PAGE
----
A quick tour through its lifetime:
1st century AD
The great fire of 64 AD burns down the buildings in the area that Colloseum of Rome will later occupy.
Emperor Vespasian commissions the Colloseum of Rome in 72 AD as an entertainment center for his subjects.
His son, Emperor Titus, opens the nearly completed Colloseum of Rome in 80 AD with 100 consecutive days of public events, including bloody gladiator fights and non-gory theatrical productions.
3rd century AD
The Colloseum of Rome is restored after being heavily damaged by a lightning-caused fire.
5th century AD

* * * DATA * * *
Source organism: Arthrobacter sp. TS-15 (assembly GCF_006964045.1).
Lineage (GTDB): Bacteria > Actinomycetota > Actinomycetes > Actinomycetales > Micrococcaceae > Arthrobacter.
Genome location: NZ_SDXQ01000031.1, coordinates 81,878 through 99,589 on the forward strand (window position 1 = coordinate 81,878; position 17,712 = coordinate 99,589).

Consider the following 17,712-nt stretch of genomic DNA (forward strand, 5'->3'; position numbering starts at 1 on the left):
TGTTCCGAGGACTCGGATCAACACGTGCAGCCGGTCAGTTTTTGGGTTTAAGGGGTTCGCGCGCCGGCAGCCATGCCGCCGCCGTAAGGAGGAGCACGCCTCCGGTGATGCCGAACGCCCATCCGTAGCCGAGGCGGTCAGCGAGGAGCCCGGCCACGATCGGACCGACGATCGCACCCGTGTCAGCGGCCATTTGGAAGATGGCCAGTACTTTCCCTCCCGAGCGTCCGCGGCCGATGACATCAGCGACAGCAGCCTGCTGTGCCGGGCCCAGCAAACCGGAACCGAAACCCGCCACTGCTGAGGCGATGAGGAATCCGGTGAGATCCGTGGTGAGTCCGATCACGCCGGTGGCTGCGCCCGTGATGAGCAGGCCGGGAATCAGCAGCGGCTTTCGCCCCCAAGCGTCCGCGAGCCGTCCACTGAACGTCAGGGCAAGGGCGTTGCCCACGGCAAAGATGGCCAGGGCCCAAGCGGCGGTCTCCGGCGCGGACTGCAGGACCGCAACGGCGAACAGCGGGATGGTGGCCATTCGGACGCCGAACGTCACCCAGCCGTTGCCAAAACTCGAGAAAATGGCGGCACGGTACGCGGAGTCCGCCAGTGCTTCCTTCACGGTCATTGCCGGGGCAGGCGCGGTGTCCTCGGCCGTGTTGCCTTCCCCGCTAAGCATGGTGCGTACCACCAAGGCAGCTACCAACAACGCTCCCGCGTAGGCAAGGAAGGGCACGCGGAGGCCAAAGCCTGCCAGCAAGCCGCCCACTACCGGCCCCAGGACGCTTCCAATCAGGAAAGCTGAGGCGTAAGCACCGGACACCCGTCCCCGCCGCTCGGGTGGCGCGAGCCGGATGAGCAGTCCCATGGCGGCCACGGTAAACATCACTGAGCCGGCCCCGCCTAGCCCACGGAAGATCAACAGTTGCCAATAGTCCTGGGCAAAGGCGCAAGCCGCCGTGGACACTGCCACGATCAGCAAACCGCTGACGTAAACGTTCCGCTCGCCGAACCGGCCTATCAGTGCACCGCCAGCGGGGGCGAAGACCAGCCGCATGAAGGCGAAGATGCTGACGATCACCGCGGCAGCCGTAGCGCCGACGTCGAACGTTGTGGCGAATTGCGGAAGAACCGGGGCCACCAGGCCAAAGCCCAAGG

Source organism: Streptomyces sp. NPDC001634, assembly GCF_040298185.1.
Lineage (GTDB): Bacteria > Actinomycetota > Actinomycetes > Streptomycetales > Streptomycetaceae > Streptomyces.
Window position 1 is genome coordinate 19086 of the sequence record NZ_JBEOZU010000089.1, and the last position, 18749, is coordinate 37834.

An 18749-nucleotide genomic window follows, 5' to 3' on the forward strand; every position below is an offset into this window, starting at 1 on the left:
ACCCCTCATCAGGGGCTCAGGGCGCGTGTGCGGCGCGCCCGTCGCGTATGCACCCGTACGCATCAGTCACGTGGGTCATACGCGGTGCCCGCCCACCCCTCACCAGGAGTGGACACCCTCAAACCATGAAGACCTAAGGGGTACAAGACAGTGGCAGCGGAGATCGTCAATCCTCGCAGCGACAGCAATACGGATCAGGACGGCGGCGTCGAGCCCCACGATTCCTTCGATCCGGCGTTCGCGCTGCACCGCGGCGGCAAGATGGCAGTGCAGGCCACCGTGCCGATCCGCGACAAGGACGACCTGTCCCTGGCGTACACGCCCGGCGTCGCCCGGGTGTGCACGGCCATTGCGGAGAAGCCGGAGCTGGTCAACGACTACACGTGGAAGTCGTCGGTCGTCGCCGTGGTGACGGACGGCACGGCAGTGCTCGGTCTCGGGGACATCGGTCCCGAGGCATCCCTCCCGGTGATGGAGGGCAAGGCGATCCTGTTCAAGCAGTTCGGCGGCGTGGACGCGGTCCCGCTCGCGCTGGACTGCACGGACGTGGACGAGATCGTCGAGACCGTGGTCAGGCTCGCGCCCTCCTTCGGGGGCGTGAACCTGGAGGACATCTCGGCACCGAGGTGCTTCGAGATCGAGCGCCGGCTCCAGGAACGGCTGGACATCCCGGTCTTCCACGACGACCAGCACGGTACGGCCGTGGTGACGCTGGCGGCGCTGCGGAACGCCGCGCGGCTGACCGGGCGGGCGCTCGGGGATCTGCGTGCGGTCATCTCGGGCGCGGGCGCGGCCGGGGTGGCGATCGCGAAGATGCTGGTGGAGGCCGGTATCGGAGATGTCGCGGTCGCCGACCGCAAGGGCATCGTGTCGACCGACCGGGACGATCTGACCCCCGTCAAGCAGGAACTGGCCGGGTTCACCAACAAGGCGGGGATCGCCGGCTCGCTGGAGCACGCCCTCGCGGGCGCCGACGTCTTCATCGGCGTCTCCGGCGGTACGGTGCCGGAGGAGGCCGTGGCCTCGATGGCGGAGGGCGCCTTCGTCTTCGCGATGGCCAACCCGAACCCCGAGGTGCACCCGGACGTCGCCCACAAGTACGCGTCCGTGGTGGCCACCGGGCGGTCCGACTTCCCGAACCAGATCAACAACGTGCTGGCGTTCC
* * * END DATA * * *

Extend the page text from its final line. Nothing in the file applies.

Emperor Honorius outlaws in 404 AD the Colloseum of Rome's gladiator death duels.
The Western Roman Empire falls to the Goths in 476 AD and the spectacles at the Colloseum of Rome cease.
During this period (476 to 1453 AD) the Colloseum of Rome deteriorates.
16th century AD
Local construction firms quarry some of the large Colloseum of Rome stone building blocks for use in other sites, including St. Peter's Basilica.
19th century AD
The popes champion the restoration of the Colloseum of Rome, preserving it for future generations.
Click blue links below
to learn more about the
Colosseum of Rome